DIECI goes underground

What do Brescia, Milan and Warsaw have in common as far as transport is concerned? Well, one thing is traffic, and it was to combat increasing congestion and pollution that all three cities built underground railways. Today, most major European cities have them.

The first was the London Underground, better known as the Tube, which overcame initial problems like providing ventilation for steam locomotives to become Europe’s most extensive system.

The second was Budapest, which was also the first fully electrified line. Italy’s first true underground railway was in Rome, inaugurated in 1955, followed in 1964 by that of Milan. Brescia’s opened in 2013, making Lombardy one of the very few regions in the world to have two underground systems.

The Warsaw metro, like Milan’s, was first mooted in the early years of the twentieth century, but was not inaugurated until 1995.

It is therefore very modern, crossing the city in only thirty minutes and carrying some 580,000 passengers each year.

Seven Italian cities have metro systems: Catania, Milan, Naples, Rome, Turin, Genoa and Brescia. There are another sixty elsewhere in Europe, excluding Russia and Turkey, while other cities have light rail systems that are evolving into metros.

Underground railways are living and continuously growing systems that adapt to the mobility needs of each city’s growing population.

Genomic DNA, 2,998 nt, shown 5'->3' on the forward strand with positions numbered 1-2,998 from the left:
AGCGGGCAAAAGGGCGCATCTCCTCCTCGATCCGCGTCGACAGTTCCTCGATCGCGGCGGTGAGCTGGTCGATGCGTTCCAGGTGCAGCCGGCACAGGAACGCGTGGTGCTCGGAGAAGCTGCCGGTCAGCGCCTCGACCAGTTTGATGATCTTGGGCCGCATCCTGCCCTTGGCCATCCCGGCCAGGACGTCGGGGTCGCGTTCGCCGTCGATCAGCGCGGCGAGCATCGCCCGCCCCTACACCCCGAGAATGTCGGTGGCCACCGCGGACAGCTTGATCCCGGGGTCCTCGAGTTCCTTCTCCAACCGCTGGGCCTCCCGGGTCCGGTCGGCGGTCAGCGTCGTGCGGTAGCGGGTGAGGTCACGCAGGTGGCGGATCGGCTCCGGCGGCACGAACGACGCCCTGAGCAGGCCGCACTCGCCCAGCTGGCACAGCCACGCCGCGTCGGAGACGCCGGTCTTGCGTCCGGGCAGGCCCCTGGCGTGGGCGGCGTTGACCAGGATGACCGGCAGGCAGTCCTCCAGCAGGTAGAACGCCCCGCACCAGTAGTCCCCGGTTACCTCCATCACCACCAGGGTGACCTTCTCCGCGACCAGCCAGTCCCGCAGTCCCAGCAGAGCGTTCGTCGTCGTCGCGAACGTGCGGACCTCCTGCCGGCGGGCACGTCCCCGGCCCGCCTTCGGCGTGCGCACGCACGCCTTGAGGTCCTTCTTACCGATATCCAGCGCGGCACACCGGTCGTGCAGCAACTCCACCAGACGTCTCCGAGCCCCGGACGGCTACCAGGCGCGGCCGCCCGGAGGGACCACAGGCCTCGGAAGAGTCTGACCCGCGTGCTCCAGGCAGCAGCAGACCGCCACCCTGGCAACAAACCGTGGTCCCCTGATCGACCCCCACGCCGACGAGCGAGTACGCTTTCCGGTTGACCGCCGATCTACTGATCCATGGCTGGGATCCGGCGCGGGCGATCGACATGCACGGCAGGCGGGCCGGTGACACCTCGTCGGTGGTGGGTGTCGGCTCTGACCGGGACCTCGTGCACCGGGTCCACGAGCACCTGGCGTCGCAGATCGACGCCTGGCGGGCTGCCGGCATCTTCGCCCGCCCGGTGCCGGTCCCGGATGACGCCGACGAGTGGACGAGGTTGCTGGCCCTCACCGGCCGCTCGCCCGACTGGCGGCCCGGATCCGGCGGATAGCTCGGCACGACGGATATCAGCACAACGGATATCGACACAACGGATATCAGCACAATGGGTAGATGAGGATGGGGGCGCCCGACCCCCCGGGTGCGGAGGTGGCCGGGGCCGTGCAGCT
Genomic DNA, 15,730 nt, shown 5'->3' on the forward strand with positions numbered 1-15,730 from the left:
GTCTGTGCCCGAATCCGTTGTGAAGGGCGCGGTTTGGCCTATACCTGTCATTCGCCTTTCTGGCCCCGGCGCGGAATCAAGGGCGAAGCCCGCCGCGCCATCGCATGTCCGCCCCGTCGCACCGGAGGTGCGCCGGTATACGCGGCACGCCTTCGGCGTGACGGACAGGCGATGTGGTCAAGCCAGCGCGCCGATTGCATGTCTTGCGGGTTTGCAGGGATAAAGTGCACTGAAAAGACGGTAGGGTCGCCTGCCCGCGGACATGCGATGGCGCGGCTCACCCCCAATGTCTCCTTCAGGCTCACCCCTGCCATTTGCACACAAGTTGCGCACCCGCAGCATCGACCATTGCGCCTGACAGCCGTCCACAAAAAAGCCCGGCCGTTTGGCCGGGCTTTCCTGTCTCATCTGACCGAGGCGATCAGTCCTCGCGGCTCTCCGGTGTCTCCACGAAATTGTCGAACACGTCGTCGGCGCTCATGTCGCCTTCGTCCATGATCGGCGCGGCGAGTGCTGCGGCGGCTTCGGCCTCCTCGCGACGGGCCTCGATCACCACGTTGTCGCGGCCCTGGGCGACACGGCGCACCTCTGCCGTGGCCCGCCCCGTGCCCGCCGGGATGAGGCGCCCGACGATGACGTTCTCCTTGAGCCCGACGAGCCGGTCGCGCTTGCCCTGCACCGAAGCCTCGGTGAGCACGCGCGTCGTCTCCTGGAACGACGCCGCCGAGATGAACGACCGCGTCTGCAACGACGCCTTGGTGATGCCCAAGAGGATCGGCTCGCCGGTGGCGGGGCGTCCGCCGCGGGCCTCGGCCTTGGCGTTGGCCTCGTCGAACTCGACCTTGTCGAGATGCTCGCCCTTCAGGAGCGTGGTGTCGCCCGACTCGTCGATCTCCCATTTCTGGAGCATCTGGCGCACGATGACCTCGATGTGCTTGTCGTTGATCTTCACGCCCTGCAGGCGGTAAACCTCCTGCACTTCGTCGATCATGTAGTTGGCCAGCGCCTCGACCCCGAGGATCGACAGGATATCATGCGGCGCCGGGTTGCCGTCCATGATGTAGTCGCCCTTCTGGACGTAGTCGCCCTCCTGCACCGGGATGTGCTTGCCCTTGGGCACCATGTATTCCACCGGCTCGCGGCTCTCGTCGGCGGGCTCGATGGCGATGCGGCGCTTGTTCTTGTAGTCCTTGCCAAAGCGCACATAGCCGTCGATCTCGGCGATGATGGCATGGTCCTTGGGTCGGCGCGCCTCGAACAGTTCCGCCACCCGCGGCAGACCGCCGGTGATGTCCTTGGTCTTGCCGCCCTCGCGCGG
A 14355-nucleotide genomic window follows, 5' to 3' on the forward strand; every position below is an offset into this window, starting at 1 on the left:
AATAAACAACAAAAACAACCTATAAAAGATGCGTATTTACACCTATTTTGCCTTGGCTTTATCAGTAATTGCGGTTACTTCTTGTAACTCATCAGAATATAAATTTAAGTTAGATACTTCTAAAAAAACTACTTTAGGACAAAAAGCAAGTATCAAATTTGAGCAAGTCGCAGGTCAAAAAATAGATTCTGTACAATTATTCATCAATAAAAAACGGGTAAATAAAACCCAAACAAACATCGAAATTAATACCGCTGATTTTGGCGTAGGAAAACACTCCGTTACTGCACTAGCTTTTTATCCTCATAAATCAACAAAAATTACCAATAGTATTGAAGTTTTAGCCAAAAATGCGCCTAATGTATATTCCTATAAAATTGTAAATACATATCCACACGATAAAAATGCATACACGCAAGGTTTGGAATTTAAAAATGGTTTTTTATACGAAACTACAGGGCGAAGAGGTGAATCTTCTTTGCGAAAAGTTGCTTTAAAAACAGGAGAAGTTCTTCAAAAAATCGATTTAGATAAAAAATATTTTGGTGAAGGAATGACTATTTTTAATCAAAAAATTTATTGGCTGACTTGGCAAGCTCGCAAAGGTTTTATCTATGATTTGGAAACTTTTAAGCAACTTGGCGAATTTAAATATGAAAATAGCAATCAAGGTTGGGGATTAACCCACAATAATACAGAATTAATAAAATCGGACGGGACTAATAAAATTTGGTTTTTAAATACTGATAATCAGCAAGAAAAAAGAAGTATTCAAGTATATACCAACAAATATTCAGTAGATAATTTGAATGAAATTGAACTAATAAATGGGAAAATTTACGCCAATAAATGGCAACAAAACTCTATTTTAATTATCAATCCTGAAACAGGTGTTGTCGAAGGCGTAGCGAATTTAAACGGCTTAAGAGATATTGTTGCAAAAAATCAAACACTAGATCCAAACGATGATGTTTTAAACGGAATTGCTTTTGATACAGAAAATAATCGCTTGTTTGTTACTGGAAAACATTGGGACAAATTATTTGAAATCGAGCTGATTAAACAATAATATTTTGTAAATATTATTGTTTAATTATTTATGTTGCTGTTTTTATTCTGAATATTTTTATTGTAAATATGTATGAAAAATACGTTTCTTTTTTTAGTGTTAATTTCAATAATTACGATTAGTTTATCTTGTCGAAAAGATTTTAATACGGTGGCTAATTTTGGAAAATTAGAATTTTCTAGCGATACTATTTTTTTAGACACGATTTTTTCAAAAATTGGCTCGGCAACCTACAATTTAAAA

Thanks partly to recent EU grants, the Milan and Warsaw metros are building new lines, and other cities such as Brescia are creating new networks from scratch and integrating them with their existing urban transport systems.  Brescia and other European cities are using Dieci equipment to finish tunnels, and also to build other major infrastructure such as shafts, stations, roads, and warehouses.

The sites are vast, and almost everything travels vertically. The digging is done by tunnel boring machines, immense mechanical moles.

Photographs often show these side by side with Pegasuses, providing constant support both before they begin work (preparing the ground, moving items, and replacing parts such as cutters), and while they are drilling (moving and fitting hydraulic tubes and electrical cables, and keeping them supplied with materials).

Once the tunnel is dug, Pegasuses do most of the finishing work, such as consolidating and fitting out the walls, installing power ducts, and providing water, lighting, communications and other systems.

Metro tunnels begin with deep excavations that are then fitted out to become stations. In the absence of access ramps, all the materials and equipment have to be lowered to the bottom of the hole and, as work continues, lifted to the various levels of the project.

Since many stations are twenty metres deep, the Pegasus often appears in site pictures, ready to provide assistance with its long, powerful arm.

A lot of work also happens on the surface. Whole sections of the electricity, water, and gas systems, traffic lights, tramlines and roads must be taken out of use for as little time as possible.

Existing routes must be changed and new ones created, and controls and infrastructure installed, all in the middle of the city and without affecting the stability of adjacent buildings.

It’s no easy task, and once again Pegasuses and other models in the construction range are never far away. And these are just three of countless examples. There are 214 metro systems in the world, 791 lines, and 11,924 stations, so the chances are that at least one Dieci machine has been involved in the construction of most of them.